Let us be happy for a little while
I get it – the apocalypse is depressing. This isn’t a time of sunshine and double-rainbows, because people are fucking eating each other and turning into zombies! But that doesn’t mean that the game has to be sad all the time. The first season didn’t start laying on the really heavy stuff until about the end of the second episode. Sure, things were dreary, people were hungry and a few people died, but that was nothing compared to the amount of sad we went through at the beginning of the second season. Omid was killed right out of the gate, Krista lost her baby and then her life (it’s left open, but what are the odds that she survived?) and then you had to kill a dog that could have easily been an ally. And I’d wager that was all within the first half-hour.
Even any slight victory was met with almost instant heartache. You escaped Carver’s compound, with a solid plan to get through the horde of walkers on the other side. Kenny and Rebecca exact a little revenge on Carver – it’s a winning combination. Carlos is instantly killed and Kenny’s girlfriend is right behind him. Sarah finally starts to come around after witnessing her father become zombie food, you’re able to get her to do something, be it through your kind words or through physical violence. She too becomes a zombie meal not ten minutes later. Rebecca was able to safely deliver her baby, but then died immediately afterward of the apparent I just had a baby illness, because in The Walking Dead, that’s a thing.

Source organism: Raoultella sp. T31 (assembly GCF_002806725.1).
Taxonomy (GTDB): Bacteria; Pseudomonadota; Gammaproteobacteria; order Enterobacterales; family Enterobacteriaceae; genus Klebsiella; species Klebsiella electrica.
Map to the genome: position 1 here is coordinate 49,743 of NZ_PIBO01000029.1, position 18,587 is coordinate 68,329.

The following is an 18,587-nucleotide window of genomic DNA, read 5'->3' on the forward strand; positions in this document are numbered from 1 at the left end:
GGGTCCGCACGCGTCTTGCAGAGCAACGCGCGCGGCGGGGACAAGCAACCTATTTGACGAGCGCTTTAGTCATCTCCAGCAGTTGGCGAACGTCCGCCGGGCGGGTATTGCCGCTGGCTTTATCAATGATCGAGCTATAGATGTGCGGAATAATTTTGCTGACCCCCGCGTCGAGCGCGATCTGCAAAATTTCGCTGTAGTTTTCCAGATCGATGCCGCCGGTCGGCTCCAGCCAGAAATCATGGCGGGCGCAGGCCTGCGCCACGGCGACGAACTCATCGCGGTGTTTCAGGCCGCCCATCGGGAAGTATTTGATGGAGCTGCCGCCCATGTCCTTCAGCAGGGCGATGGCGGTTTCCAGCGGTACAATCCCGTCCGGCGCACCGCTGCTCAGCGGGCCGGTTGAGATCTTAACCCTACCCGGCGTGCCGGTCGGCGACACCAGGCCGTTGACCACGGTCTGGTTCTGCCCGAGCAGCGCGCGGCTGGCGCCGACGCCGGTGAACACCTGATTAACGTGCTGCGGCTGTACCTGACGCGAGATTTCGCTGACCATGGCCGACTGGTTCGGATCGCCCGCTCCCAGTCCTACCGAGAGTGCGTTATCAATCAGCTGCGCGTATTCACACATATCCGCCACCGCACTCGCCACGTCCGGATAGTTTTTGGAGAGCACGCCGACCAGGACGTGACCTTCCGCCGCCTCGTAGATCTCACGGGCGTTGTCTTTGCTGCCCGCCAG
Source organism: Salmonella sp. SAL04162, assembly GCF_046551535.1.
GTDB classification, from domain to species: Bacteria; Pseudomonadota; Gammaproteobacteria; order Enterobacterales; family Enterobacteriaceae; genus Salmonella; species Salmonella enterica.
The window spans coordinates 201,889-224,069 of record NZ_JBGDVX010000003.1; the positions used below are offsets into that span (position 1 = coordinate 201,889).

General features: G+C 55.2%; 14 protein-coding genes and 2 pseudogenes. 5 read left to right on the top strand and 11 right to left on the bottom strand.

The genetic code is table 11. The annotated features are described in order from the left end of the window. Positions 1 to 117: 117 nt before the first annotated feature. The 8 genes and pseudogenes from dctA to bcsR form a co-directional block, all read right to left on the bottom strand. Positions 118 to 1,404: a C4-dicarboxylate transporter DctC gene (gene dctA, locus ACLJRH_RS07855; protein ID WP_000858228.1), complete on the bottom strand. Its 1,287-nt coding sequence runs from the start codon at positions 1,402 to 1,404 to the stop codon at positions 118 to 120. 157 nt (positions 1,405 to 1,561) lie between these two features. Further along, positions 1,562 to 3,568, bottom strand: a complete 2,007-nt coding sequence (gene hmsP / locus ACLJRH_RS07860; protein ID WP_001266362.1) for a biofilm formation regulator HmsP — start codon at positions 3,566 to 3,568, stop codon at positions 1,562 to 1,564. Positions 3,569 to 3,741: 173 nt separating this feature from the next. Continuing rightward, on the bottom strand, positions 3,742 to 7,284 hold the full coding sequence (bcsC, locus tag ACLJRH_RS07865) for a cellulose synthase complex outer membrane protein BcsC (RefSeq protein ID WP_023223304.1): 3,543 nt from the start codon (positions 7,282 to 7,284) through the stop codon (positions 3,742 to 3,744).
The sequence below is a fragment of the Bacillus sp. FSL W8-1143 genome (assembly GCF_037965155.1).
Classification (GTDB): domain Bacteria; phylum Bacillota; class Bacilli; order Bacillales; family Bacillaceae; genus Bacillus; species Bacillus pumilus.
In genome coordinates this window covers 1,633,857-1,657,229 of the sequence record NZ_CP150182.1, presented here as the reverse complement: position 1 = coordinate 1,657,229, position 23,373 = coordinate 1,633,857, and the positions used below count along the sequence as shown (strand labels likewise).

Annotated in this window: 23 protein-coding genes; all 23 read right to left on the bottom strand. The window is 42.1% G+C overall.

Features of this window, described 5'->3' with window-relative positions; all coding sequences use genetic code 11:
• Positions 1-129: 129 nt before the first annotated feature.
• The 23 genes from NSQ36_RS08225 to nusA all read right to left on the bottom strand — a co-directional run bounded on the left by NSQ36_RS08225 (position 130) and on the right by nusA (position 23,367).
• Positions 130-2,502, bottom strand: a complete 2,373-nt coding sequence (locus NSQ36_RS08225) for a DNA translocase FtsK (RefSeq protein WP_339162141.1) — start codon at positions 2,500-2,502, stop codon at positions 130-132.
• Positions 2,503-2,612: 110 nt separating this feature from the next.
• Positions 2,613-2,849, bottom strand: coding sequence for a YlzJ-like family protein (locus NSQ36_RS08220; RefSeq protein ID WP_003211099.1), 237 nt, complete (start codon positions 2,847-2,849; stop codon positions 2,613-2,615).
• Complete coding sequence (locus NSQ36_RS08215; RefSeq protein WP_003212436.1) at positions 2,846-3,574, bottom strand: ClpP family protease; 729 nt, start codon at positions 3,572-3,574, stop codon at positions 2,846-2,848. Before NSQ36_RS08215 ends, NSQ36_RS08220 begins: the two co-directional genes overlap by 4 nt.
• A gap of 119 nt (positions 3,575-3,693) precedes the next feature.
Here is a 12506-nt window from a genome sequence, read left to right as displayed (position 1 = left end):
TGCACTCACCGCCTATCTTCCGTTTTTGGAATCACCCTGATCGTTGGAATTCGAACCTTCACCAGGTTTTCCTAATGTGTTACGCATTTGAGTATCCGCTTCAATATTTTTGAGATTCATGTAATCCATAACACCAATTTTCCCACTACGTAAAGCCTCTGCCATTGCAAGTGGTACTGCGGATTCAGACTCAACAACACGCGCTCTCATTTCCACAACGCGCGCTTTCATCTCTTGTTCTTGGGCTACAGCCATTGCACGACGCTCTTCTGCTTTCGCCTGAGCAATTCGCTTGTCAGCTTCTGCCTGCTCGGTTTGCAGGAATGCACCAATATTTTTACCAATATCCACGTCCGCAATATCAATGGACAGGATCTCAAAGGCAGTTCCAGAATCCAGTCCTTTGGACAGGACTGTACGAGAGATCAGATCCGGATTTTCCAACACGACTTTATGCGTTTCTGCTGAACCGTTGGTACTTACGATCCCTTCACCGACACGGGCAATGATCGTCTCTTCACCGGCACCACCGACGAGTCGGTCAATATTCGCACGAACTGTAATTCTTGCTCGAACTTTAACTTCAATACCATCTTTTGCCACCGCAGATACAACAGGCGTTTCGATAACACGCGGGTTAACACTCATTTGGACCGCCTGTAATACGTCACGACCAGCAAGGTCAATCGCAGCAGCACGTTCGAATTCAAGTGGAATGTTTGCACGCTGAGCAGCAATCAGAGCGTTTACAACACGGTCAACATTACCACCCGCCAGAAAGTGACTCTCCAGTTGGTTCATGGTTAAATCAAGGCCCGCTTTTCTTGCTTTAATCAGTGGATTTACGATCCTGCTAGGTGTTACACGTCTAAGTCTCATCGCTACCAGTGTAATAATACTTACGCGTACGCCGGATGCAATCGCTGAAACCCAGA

As I mentioned before, the first season was no stranger to this, but the victory was a little more spaced out from the crushing disappointment. The dairy farmers really didn’t want to help you, they wanted to eat you (something that was never heard about again afterwards, despite being a pretty widespread thing). You finally find Duck not to be an annoying little shit, and his painful death ensues out not long after. Ben finally tells Kenny off about how lucky he is to have even seen his family after the apocalypse and Kenny seems almost empathetic, and Ben dies about 20 minutes later.
Yup … sunshine and rainbows.